(Activision for the Playstation)
by Eric Johnson
Apocalypse has arrived at the precise moment when it seems that just about every Playstation game worth the price of admission requires a Ph.D. to enjoy. This game manages to bring back a taste of the best of the long dead quarter-eaters that I used to play in high school; it’s mindless, but exceptional, brain candy.
Despite a few notable flaws, this is a well-executed atrocity fest, with the player taking on the role of Trey Kincaid, nano-scientist turned mass murderer in the face of a genetically engineered apocalypse. Kincaid is played by a motion-captured Bruce Willis, around whom all the packaging and promotional material is centered; this is not a cameo appearance or a celebrity endorsement, the entire game is centered around him to create a vicarious-action-celebrity-fantasy camp. Apocalypse on the whole is about killin’, killin’, killin’, as Willis wields flamethrowers, rocket launchers, industrial lasers, and portable lightning bolt generators against thousands of cops, zombies, giant rats, inbred sewer dwellers, ex-girlfriends, military battle robots, and the occasional harbinger of the apocalypse. Lots of explosions and plenty of blood as the killin’ unfolds over the course of twelve, rather long and usually well-designed levels. Central to the success of Apocalypse are excellent character control, good graphics, and the achievement of the delicate balance between challenge and frustration. Serious sound problems, the limited amount of full motion video, and occasionally ill-conceived level design keep the title out of classicville. While not insurmountable, these problems are disappointing and seem the result of rushed completion.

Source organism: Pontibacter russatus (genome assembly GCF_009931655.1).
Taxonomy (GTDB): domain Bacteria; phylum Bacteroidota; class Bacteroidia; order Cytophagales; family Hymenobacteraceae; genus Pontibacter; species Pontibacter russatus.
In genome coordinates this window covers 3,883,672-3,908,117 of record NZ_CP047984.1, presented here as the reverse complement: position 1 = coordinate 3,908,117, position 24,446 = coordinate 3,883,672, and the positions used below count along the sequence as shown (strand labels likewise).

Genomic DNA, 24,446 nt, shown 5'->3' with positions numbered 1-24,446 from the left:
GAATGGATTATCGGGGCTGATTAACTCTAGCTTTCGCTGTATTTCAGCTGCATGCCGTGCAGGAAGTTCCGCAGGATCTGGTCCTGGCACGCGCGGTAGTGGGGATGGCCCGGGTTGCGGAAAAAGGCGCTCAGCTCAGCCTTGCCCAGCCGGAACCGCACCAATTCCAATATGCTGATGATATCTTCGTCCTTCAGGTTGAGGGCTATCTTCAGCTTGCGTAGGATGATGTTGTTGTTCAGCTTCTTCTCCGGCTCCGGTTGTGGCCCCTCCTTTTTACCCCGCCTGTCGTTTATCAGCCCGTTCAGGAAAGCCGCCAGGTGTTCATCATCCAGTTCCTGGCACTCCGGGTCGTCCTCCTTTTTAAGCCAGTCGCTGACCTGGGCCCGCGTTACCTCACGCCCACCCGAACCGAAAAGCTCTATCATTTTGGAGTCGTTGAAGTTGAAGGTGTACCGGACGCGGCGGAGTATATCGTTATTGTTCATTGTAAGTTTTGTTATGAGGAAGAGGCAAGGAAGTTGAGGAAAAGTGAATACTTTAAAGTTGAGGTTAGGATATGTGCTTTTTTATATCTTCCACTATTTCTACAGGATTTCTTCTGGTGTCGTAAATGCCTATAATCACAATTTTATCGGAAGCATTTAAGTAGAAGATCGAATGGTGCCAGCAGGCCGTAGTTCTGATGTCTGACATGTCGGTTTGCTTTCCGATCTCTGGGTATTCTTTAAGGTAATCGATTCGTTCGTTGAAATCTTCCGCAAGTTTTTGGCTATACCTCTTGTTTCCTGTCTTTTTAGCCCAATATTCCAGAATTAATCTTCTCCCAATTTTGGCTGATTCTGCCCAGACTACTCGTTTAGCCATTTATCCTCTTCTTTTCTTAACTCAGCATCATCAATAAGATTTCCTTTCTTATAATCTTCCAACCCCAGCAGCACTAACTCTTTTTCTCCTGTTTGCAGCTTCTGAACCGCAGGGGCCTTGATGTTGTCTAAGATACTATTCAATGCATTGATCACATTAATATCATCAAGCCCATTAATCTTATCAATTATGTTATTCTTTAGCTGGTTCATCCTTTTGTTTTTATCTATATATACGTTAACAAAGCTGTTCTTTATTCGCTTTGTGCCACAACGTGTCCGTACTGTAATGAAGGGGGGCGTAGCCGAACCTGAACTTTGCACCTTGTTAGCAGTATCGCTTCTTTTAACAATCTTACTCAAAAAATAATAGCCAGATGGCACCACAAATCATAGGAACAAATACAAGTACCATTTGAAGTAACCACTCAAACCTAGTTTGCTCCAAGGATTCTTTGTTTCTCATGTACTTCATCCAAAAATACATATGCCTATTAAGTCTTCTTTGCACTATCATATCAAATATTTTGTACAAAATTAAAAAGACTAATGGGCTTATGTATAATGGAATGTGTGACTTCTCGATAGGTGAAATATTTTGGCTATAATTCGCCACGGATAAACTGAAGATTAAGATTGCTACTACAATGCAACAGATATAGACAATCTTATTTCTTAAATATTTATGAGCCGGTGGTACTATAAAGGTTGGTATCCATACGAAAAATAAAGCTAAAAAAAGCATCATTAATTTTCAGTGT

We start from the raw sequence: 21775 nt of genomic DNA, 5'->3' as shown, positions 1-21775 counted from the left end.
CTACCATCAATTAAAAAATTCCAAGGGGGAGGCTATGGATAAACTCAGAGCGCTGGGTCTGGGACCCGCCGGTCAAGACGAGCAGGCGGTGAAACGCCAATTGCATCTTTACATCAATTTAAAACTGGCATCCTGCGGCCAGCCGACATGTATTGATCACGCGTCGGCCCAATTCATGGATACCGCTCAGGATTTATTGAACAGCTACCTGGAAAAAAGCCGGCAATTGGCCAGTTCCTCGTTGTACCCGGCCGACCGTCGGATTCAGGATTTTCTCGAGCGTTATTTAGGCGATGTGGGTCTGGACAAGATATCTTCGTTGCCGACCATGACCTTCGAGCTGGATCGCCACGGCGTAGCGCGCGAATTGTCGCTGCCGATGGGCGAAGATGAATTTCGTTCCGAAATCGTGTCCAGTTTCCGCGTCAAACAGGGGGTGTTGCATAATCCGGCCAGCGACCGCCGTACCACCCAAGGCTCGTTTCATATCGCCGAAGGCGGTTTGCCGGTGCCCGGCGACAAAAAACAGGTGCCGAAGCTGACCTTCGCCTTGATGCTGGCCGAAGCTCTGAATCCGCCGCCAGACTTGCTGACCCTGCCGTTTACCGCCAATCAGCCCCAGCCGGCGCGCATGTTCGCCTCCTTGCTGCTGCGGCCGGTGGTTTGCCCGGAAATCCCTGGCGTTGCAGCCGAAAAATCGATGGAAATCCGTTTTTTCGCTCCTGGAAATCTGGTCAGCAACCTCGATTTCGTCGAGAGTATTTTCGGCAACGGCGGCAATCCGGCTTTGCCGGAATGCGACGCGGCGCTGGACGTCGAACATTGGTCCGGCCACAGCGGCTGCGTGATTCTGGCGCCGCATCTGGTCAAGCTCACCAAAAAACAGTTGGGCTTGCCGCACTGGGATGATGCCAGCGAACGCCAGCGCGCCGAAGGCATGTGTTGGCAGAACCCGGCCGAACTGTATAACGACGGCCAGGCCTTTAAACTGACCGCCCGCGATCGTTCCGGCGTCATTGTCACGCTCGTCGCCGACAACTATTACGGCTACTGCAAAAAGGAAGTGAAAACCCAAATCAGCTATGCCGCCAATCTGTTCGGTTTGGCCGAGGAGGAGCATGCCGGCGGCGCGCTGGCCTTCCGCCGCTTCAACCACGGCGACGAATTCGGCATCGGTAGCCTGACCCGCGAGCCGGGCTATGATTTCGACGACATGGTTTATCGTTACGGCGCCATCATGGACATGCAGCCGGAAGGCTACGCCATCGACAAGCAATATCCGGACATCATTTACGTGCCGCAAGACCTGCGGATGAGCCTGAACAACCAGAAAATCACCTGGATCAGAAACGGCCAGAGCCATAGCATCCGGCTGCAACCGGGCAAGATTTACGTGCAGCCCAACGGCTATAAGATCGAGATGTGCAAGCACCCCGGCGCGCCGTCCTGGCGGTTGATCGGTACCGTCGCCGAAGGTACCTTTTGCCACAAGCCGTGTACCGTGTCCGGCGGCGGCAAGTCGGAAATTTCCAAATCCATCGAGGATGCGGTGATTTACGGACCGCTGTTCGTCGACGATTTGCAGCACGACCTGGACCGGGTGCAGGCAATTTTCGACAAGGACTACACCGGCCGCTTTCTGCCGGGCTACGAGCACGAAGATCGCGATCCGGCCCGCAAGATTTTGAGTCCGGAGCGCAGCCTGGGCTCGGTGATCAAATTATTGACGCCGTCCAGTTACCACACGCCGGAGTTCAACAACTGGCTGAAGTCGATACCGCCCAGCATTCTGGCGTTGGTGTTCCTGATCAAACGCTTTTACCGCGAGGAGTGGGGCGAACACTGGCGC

Willis’ half-assed delivery is eerily reminiscent of his work as “Mikey” the wisecracking toddler from the Look Who’s Talking series. Fortunately, since there is no useful dialogue, putting some music on and muting the TV is an excellent antidote. On the other end of the spectrum, moving and shooting is buttery smooth as long as you have the Dual Shock controller with one joystick controlling movement and the other controlling directional fire – a thumb-saving alternative to button pushing.
Graphically, the game looks like a fleshed out Mobius drawing – it’s a gaudy future more akin to The Fifth Element than Blade Runner; the exquisite detail never dramatically slows down the action.
At the start of development, Willis’ character was envisioned as an intelligent “buddy” who would accompany the player and provide assistance as the game progressed. This turned out to be a bit too ambitious, so after months of delay, the game was modified so that players could simply become the Willis character; thus salvaging the extensive amount of information required to render and give voice to the man. Taking into consideration the sluggish stupidity of your average AI sidekick, this was probably a better idea in the first place. The vicarious-celebrity-fantasy-camp experience is a great idea and in the future should be used on more ambitious projects. In movie terms, Apocalypse is a star vehicle, not a high concept movie. Willis is the main draw and the fact that it is a good game is almost a matter of circumstance. In the wake of more ambitious titles it’s easy not to notice a strong arcade-style action game, but Apocalypse succeeds for what it is: one hell of a good time.